All but one of the disciples attempted to discover who the traitor was. They looked contemplatively in one another’s face, to see who blushed, or, by some change in their countenance, exhibited guilt in the heart. Those who were faithful had clear consciences so their faces didn’t blush from the fear of being discovered. On the other hand, the traitor had his conscience so seared that he was not ashamed, neither could he blush, and so he could not be discovered in this way.

Now there was leaning on Jesus’ bosom one of his disciples, whom Jesus loved. (John 13:23)

In those days, people did not sit up at a table for a meal but reclined on low couches. The disciple whom Jesus loved was John [5](John 21:20, 24), the writer of this Gospel. The Lord loved all the disciples [6](John 13:1), but John enjoyed a special sense of closeness to Him.  I believe that Jesus loved Mary, Martha, and Lazarus with the same type of love, but this does not mean our Lord had respect of persons; we know that He did not [7](Romans 2: 11).  What He does for one of His children He will do for all if they will fully surrender and follow him.  John the beloved disciple did that. 

John omitted mentioning his own name, but did not hesitate to mention the fact that he was the favorite, and sat next to his Master.

Simon Peter therefore beckoned to him, that he should ask who it should be of whom he spake. (John 13:24)

Peter was eager to know who the betrayer was. If they knew his identity they might stay clear of him, and, if possible, put a stop to his plans. The reason why Peter did not ask the Lord himself was because John, who set next to Jesus, was in a position where he could whisper the question into the ear of Christ, and receive an answer that the others could not hear. Peter therefore, motioned to John rather than speaking audibly. Perhaps by nodding his head, he asked John to find out the name of the betrayer.

He then lying on Jesus’ breast saith unto him, Lord, who is it? (John 13:25)

Leaning back on Jesus’ breast, John asked the crucial question in a whisper and was probably answered in a low voice also. When he asked the question, he showed a high regard for his fellow-disciples, and a reverence for his Master by calling Him Lord.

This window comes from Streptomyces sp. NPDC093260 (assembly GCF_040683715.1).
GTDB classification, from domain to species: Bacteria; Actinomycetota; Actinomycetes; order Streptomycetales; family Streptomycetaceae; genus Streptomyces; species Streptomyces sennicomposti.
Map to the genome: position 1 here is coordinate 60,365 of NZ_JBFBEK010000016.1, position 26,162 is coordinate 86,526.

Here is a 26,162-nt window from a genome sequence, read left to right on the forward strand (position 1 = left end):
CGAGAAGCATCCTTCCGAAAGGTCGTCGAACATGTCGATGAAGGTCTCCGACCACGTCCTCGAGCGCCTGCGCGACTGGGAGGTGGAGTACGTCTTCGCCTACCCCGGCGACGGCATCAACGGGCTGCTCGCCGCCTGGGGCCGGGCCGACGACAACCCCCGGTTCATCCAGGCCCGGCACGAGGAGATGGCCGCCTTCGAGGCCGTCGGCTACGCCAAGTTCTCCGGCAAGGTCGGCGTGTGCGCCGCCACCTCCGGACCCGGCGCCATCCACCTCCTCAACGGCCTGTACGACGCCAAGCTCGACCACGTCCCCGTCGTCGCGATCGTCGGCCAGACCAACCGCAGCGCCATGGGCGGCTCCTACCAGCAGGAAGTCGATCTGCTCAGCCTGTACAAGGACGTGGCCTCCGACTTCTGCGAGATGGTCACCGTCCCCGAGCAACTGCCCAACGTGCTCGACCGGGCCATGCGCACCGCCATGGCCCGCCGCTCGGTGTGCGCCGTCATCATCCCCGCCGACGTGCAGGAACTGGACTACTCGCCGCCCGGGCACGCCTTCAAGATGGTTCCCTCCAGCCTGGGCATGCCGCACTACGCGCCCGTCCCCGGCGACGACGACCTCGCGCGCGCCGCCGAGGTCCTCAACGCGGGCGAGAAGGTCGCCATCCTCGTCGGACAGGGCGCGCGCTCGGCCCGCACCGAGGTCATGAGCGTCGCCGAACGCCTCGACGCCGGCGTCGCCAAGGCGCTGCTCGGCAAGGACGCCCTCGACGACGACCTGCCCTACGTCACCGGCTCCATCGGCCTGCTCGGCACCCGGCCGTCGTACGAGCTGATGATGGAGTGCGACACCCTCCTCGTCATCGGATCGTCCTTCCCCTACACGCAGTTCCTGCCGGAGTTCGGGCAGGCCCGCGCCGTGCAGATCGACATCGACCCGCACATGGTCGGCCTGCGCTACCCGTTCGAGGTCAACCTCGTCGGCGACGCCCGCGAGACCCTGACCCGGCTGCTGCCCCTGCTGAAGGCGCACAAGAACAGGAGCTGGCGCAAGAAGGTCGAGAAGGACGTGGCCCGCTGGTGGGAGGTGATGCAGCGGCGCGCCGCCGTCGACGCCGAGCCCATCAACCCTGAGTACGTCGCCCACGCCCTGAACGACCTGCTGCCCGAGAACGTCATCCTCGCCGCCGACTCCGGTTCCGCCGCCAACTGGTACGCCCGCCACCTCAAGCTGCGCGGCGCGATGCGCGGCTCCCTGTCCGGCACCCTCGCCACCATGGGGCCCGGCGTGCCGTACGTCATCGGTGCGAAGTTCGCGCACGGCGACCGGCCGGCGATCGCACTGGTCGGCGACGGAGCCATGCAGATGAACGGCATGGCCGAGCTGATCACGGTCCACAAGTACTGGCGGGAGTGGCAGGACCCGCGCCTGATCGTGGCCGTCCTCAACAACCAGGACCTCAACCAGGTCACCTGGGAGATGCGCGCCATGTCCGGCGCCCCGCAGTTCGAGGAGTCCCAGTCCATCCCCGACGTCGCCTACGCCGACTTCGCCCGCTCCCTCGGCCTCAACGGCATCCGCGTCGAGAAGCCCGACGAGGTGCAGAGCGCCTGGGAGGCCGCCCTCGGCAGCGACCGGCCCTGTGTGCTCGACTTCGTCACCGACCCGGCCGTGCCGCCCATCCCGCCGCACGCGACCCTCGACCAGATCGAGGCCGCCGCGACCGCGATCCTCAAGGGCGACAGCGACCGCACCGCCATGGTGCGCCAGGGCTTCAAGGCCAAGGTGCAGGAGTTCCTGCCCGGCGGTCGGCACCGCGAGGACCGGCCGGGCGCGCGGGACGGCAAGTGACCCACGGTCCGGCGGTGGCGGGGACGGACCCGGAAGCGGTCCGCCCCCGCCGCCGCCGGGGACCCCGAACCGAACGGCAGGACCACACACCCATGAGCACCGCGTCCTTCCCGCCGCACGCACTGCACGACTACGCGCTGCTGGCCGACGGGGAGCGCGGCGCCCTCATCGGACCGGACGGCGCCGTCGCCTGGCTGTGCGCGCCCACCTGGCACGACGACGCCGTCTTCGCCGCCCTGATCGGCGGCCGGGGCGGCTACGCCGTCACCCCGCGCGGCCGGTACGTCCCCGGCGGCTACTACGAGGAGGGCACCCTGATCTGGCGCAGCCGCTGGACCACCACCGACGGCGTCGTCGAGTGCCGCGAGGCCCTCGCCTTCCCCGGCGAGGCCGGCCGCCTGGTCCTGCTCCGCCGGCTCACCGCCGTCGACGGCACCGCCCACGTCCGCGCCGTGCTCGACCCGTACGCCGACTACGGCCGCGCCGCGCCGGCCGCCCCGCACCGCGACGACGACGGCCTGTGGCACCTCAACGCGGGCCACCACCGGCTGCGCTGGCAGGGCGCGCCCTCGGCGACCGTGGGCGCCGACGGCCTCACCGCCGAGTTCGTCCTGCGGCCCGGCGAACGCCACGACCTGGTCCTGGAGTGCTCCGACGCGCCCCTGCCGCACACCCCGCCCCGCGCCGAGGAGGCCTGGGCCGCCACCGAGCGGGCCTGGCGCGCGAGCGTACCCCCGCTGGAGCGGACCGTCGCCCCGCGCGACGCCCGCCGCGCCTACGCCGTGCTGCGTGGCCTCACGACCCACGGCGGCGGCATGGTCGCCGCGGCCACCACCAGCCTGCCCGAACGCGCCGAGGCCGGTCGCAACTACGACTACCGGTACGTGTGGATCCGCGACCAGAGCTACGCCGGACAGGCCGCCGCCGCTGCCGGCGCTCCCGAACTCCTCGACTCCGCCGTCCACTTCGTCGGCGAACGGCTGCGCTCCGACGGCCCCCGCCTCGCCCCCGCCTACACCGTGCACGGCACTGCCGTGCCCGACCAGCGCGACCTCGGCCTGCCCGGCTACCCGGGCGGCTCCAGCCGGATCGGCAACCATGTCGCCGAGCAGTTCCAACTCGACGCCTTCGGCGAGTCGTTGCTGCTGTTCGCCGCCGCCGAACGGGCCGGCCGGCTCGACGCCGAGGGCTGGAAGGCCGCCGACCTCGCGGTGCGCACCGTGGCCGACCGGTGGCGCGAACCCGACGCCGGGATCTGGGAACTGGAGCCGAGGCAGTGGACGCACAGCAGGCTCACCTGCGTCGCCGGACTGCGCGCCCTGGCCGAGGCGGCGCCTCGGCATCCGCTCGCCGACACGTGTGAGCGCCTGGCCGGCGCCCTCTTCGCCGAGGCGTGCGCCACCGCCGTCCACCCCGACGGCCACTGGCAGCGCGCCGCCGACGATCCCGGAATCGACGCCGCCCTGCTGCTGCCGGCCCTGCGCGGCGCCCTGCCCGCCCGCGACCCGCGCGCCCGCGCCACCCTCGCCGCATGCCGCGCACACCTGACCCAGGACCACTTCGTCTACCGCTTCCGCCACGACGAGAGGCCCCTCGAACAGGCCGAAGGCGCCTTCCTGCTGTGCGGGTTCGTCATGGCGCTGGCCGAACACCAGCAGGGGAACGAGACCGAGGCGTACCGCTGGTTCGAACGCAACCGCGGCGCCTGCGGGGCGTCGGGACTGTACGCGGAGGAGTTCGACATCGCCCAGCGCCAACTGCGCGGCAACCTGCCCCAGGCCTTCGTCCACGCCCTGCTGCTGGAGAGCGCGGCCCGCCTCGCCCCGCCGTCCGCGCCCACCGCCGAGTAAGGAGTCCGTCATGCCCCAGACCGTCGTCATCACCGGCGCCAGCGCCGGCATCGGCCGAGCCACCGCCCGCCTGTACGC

Jesus answered, He it is, to whom I shall give a sop, when I have dipped it. And when he had dipped the sop, he gave it to Judas Iscariot, the son of Simon. (John 13:26)
And he answered and said unto them, It is one of the twelve, that dippeth with me in the dish. (Mark 14:20)
And he answered and said, He that dippeth his hand with me in the dish, the same shall betray me. (Matthew 26:23)

John asked, “Who is it?” Christ did not identify the betrayer by name, instead He whispered in John’s ear that He would give the sop (a piece or crumb of bread dipped in sauce) to the betrayer. Then the Lord took a piece of bread, dipped it in the meat juice, and handed it to Judas—a token of special affection and friendship. Some say that an Eastern host gave the bread to the honored guest at a meal. By making Judas the honored guest, the Lord in this way tried to bring him to repentance by His grace and love.  Judas is at a crossroads; even at this late hour the door was still open, and would remain open until the last.  In the garden Jesus will say, “…  Friend, where for art thou come?...” (Matthew 26:50)—still keeping the door open for Judas. Even in betrayal, the Lord loved Judas.

Jesus knew what Judas would do.  As another has stated it, “foreknowledge is not causation.” That is, although the Lord knew what Judas would do, the Lord did not force him to do it.  In fact, he offered his friendship to Judas to the very last.

There was a certain irresistibility in what Judas was going to do. But that did not free the traitor from responsibility; it would be better for him if he had never been born. Judas deliberately chose to sell the Savior and for that reason he is held personally responsible. The lesson here is that Christ sometimes gives sops to traitors; worldly riches, honors, and pleasures are sops, which He sometimes gives to wicked men.

And after the sop Satan entered into him. Then said Jesus unto him, That thou doest, do quickly. (John 13:27)

The devil had already put it into Judas’ heart to betray the Lord. Now Satan entered him. At first, it was merely a suggestion. But Judas considered it, liked it, and agreed to it. Now the devil took control of him. Knowing the betrayer was now fully determined, the Lord told him to do it quickly. Obviously, He was not encouraging him to do evil but simply expressing sorrowful acceptance of what He knew was a fact.
After the sop, Satan entered into him to possess him with a compelling bias against Christ and His doctrine, and contempt for Him as if His life had little value. He aroused within him a desire for the monetary reward the priests promised him.

Some may say, “Wasn’t Satan in him before? So why does it say, now Satan entered into him? Judas was a devil all along [8](John 6:70); a son of perdition, but now Satan gained a greater possession of him. His purpose to betray his Master was now ripened into a firm resolve. Note, though the devil is in every wicked man that does his works [9](Eph. 2:2), sometimes he enters more powerfully than at other times, when he encourages them to do some colossal wickedness. Christ speaks of the sin of Judas as greater than that of any of his persecutors.